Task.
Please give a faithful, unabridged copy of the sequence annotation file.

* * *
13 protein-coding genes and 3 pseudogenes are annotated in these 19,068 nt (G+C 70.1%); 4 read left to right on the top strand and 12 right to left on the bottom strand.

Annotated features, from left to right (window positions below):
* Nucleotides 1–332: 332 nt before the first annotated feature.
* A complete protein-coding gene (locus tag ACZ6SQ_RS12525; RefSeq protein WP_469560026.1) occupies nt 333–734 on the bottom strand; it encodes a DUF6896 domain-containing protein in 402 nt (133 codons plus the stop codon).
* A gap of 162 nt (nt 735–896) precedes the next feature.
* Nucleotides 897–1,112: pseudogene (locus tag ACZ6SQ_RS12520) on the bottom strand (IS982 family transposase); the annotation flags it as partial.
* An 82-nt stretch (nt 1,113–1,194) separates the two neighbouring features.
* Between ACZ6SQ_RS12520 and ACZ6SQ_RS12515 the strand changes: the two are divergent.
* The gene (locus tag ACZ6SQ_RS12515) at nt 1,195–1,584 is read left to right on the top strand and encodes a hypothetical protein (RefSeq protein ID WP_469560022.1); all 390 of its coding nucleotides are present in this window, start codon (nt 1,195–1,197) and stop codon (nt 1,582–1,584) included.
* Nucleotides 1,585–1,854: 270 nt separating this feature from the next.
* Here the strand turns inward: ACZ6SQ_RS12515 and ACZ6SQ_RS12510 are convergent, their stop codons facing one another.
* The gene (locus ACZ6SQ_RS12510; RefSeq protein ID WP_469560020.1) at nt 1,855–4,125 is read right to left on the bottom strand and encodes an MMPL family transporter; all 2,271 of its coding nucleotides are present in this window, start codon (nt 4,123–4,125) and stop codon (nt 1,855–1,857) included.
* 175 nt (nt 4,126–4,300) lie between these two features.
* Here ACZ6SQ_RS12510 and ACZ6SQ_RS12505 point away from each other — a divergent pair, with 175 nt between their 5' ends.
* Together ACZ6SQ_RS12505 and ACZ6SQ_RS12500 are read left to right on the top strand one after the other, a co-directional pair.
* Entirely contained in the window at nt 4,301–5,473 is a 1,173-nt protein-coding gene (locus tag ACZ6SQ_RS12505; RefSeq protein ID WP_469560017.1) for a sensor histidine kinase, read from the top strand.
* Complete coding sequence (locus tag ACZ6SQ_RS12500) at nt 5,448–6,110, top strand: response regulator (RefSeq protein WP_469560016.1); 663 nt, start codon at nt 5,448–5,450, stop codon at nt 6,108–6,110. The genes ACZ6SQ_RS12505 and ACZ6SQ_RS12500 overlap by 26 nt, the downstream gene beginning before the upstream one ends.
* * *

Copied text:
13 protein-coding genes and 3 pseudogenes are annotated in these 19,068 nt (G+C 70.1%); 4 read left to right on the top strand and 12 right to left on the bottom strand.

Annotated features, from left to right (window positions below):
* Nucleotides 1–332: 332 nt before the first annotated feature.
* A complete protein-coding gene (locus tag ACZ6SQ_RS12525; RefSeq protein WP_469560026.1) occupies nt 333–734 on the bottom strand; it encodes a DUF6896 domain-containing protein in 402 nt (133 codons plus the stop codon).
* A gap of 162 nt (nt 735–896) precedes the next feature.
* Nucleotides 897–1,112: pseudogene (locus tag ACZ6SQ_RS12520) on the bottom strand (IS982 family transposase); the annotation flags it as partial.
* An 82-nt stretch (nt 1,113–1,194) separates the two neighbouring features.
* Between ACZ6SQ_RS12520 and ACZ6SQ_RS12515 the strand changes: the two are divergent.
* The gene (locus tag ACZ6SQ_RS12515) at nt 1,195–1,584 is read left to right on the top strand and encodes a hypothetical protein (RefSeq protein ID WP_469560022.1); all 390 of its coding nucleotides are present in this window, start codon (nt 1,195–1,197) and stop codon (nt 1,582–1,584) included.
* Nucleotides 1,585–1,854: 270 nt separating this feature from the next.
* Here the strand turns inward: ACZ6SQ_RS12515 and ACZ6SQ_RS12510 are convergent, their stop codons facing one another.
* The gene (locus ACZ6SQ_RS12510; RefSeq protein ID WP_469560020.1) at nt 1,855–4,125 is read right to left on the bottom strand and encodes an MMPL family transporter; all 2,271 of its coding nucleotides are present in this window, start codon (nt 4,123–4,125) and stop codon (nt 1,855–1,857) included.
* 175 nt (nt 4,126–4,300) lie between these two features.
* Here ACZ6SQ_RS12510 and ACZ6SQ_RS12505 point away from each other — a divergent pair, with 175 nt between their 5' ends.
* Together ACZ6SQ_RS12505 and ACZ6SQ_RS12500 are read left to right on the top strand one after the other, a co-directional pair.
* Entirely contained in the window at nt 4,301–5,473 is a 1,173-nt protein-coding gene (locus tag ACZ6SQ_RS12505; RefSeq protein ID WP_469560017.1) for a sensor histidine kinase, read from the top strand.
* Complete coding sequence (locus tag ACZ6SQ_RS12500) at nt 5,448–6,110, top strand: response regulator (RefSeq protein WP_469560016.1); 663 nt, start codon at nt 5,448–5,450, stop codon at nt 6,108–6,110. The genes ACZ6SQ_RS12505 and ACZ6SQ_RS12500 overlap by 26 nt, the downstream gene beginning before the upstream one ends.